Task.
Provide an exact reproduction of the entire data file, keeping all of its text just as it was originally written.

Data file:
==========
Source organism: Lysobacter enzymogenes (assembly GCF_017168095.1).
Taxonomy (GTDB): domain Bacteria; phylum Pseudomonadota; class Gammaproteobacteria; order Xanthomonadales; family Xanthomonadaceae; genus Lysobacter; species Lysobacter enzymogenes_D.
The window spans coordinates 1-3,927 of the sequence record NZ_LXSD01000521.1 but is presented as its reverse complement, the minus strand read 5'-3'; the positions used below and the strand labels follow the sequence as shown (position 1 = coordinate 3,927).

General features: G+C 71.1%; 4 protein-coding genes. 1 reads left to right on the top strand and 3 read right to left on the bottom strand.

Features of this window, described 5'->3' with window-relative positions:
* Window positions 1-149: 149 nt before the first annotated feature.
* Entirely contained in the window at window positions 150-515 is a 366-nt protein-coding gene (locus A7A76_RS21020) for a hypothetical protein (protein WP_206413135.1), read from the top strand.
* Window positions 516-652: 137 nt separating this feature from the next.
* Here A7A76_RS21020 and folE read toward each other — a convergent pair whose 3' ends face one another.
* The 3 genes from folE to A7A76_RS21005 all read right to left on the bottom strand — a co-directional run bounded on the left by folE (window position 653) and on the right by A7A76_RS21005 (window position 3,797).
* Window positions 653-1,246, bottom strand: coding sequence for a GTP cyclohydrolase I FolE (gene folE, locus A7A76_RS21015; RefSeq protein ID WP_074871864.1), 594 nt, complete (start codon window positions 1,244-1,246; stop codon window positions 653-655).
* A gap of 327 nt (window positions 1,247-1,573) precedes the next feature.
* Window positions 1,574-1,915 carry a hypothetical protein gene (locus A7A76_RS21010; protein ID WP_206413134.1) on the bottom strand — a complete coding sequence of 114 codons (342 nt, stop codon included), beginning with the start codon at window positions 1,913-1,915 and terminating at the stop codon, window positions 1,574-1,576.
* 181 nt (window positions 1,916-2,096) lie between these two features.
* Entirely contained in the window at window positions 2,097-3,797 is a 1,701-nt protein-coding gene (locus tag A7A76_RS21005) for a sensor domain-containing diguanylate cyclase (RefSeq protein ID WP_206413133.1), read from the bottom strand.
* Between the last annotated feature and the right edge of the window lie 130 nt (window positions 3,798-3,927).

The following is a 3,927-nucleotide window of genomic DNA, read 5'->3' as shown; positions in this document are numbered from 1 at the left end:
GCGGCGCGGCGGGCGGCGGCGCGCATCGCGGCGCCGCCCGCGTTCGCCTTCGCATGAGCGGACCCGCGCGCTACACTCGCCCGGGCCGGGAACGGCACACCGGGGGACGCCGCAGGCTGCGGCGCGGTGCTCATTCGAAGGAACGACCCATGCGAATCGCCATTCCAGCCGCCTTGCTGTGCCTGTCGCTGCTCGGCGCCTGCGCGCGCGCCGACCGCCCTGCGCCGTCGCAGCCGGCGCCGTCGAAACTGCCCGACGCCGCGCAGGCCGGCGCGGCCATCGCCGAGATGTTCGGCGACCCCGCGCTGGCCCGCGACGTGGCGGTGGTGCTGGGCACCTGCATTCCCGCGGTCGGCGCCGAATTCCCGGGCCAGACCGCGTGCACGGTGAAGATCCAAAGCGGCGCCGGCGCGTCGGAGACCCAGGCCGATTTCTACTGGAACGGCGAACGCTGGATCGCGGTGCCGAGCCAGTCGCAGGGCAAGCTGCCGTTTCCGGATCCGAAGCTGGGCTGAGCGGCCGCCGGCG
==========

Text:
Source organism: Lysobacter enzymogenes (assembly GCF_017168095.1).
Taxonomy (GTDB): domain Bacteria; phylum Pseudomonadota; class Gammaproteobacteria; order Xanthomonadales; family Xanthomonadaceae; genus Lysobacter; species Lysobacter enzymogenes_D.
The window spans coordinates 1-3,927 of the sequence record NZ_LXSD01000521.1 but is presented as its reverse complement, the minus strand read 5'-3'; the positions used below and the strand labels follow the sequence as shown (position 1 = coordinate 3,927).

General features: G+C 71.1%; 4 protein-coding genes. 1 reads left to right on the top strand and 3 read right to left on the bottom strand.

Features of this window, described 5'->3' with window-relative positions:
* Window positions 1-149: 149 nt before the first annotated feature.
* Entirely contained in the window at window positions 150-515 is a 366-nt protein-coding gene (locus A7A76_RS21020) for a hypothetical protein (protein WP_206413135.1), read from the top strand.
* Window positions 516-652: 137 nt separating this feature from the next.
* Here A7A76_RS21020 and folE read toward each other — a convergent pair whose 3' ends face one another.
* The 3 genes from folE to A7A76_RS21005 all read right to left on the bottom strand — a co-directional run bounded on the left by folE (window position 653) and on the right by A7A76_RS21005 (window position 3,797).
* Window positions 653-1,246, bottom strand: coding sequence for a GTP cyclohydrolase I FolE (gene folE, locus A7A76_RS21015; RefSeq protein ID WP_074871864.1), 594 nt, complete (start codon window positions 1,244-1,246; stop codon window positions 653-655).
* A gap of 327 nt (window positions 1,247-1,573) precedes the next feature.
* Window positions 1,574-1,915 carry a hypothetical protein gene (locus A7A76_RS21010; protein ID WP_206413134.1) on the bottom strand — a complete coding sequence of 114 codons (342 nt, stop codon included), beginning with the start codon at window positions 1,913-1,915 and terminating at the stop codon, window positions 1,574-1,576.
* 181 nt (window positions 1,916-2,096) lie between these two features.
* Entirely contained in the window at window positions 2,097-3,797 is a 1,701-nt protein-coding gene (locus tag A7A76_RS21005) for a sensor domain-containing diguanylate cyclase (RefSeq protein ID WP_206413133.1), read from the bottom strand.
* Between the last annotated feature and the right edge of the window lie 130 nt (window positions 3,798-3,927).

The following is a 3,927-nucleotide window of genomic DNA, read 5'->3' as shown; positions in this document are numbered from 1 at the left end:
GCGGCGCGGCGGGCGGCGGCGCGCATCGCGGCGCCGCCCGCGTTCGCCTTCGCATGAGCGGACCCGCGCGCTACACTCGCCCGGGCCGGGAACGGCACACCGGGGGACGCCGCAGGCTGCGGCGCGGTGCTCATTCGAAGGAACGACCCATGCGAATCGCCATTCCAGCCGCCTTGCTGTGCCTGTCGCTGCTCGGCGCCTGCGCGCGCGCCGACCGCCCTGCGCCGTCGCAGCCGGCGCCGTCGAAACTGCCCGACGCCGCGCAGGCCGGCGCGGCCATCGCCGAGATGTTCGGCGACCCCGCGCTGGCCCGCGACGTGGCGGTGGTGCTGGGCACCTGCATTCCCGCGGTCGGCGCCGAATTCCCGGGCCAGACCGCGTGCACGGTGAAGATCCAAAGCGGCGCCGGCGCGTCGGAGACCCAGGCCGATTTCTACTGGAACGGCGAACGCTGGATCGCGGTGCCGAGCCAGTCGCAGGGCAAGCTGCCGTTTCCGGATCCGAAGCTGGGCTGAGCGGCCGCCGGCG